Freshfield Dune Heath: Rhacognathus punctatus

Rhacognathus punctatus (Dr Phil Smith)

Another interesting discovery at Freshfield by Dr Phil Smith. This Shieldbug (Rhacognathus punctatus the Heather Shieldbug) is otherwise unknown from locations in South Lancashire (VC59). As a whole there are only 200 records for the UK (NBN Atlas 09.08.2018).

The only other records for our area are from Coastal Surveys carried out by the natural history staff at the World Museum Liverpool. This survey produced 4 records of this species. All of them from locations within the same nature reserve and all collected on the 15th July 1997.

Dr Phil Smith: Wildlife Notes July 2018

Coastal fire damage (Dr Phil Smith)

With the countryside in flames, farmers losing millions and the water-supply industry in turmoil, the TV weather presenters finally acknowledged the longest summer drought since 1976 and started to talk about the “chance” of showers, rather than the “risk”! We actually had six days with measurable rain during July but only on 29th was there enough to make a difference to the parched landscape. A spate of fires along the coast seemed inevitable. The biggest at Hightown dunes, Altcar Training Camp and Ainsdale Sand Dunes National Nature Reserve each destroyed several hectares, while several smaller blazes were also reported. Further afield, about a third of Lytham St. Anne’s Local Nature Reserve went up in flames. These fires can kill small mammals, reptiles and invertebrates but most plants usually recover quite quickly. Thus, after three weeks, the Hightown fire site was already showing regrowth of vegetation.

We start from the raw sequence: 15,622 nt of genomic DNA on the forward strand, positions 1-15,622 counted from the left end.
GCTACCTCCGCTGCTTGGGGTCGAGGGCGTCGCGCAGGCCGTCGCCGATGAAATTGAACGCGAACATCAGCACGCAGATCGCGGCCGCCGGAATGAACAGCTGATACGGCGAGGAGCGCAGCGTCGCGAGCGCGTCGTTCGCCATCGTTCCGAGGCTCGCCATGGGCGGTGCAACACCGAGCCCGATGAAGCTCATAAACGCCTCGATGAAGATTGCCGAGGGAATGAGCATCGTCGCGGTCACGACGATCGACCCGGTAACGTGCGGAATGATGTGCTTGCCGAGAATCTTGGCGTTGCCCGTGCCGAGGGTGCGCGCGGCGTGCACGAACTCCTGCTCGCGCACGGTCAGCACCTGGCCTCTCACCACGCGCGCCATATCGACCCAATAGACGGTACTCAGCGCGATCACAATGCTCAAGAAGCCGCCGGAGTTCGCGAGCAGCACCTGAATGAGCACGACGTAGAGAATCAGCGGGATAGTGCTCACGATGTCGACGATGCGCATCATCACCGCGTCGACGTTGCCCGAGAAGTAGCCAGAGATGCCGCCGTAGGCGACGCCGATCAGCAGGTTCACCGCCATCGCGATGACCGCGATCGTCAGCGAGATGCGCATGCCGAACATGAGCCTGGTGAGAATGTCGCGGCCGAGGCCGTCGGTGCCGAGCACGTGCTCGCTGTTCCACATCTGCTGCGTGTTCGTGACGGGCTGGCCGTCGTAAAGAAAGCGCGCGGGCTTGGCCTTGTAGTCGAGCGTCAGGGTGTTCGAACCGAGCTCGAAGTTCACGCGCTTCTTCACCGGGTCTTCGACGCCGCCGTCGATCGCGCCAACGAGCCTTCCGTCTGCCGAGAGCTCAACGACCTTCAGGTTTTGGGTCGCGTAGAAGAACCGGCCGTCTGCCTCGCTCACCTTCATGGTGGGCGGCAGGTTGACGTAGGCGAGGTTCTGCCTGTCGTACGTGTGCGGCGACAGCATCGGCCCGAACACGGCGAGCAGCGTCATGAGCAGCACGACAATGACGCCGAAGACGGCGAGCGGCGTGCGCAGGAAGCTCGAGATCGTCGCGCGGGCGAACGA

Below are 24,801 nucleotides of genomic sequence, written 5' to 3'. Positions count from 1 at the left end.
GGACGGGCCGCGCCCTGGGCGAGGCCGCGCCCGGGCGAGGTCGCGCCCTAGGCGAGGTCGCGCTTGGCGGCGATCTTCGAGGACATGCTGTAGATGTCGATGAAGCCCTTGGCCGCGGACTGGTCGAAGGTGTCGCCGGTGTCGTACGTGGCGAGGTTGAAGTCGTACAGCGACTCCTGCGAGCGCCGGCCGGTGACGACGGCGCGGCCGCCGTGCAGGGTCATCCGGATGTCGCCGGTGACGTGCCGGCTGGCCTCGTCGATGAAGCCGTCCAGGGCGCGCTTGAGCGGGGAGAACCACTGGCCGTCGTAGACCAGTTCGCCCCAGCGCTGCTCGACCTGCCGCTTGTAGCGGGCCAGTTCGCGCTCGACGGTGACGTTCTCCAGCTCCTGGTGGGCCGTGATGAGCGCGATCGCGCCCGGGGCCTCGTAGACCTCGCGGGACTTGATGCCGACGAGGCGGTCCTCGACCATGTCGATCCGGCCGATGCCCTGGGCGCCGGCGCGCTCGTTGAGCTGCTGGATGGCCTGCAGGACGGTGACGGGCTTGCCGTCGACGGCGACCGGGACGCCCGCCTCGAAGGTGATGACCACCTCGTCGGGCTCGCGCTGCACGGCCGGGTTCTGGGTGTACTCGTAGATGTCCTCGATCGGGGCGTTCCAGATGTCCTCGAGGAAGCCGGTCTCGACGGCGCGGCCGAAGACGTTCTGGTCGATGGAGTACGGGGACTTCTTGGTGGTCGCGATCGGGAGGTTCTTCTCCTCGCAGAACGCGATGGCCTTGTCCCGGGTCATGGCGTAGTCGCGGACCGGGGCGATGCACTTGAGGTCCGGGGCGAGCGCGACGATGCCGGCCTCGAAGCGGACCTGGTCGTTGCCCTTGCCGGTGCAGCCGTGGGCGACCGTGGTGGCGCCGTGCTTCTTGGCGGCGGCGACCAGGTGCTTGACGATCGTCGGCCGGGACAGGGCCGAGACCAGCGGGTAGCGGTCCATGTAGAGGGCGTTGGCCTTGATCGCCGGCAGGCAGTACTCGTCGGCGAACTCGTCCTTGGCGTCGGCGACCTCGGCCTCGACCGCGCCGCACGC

Rob Duffy: Sidewalk Botanist Goes Brookside: A short excursion down Court Hey Brook

Pools of the Brook, Court Hey Park (Rob Duffy)

Court Hey Brook is some 680 metres long within its Park and is crossed by two footbridges, one in the “middle” and the other at the southern end. It was never a boundary within the Victorian estate which ran uphill to the present Rimmer Avenue and it barely appears on any maps. It is hard to believe that its hydrology was significantly altered about a decade ago (United Utilities); designed to protect the east bank’s back gardens from being undercut by waters that have subsequently failed, the remnant sandbanks seem now arcane relics.

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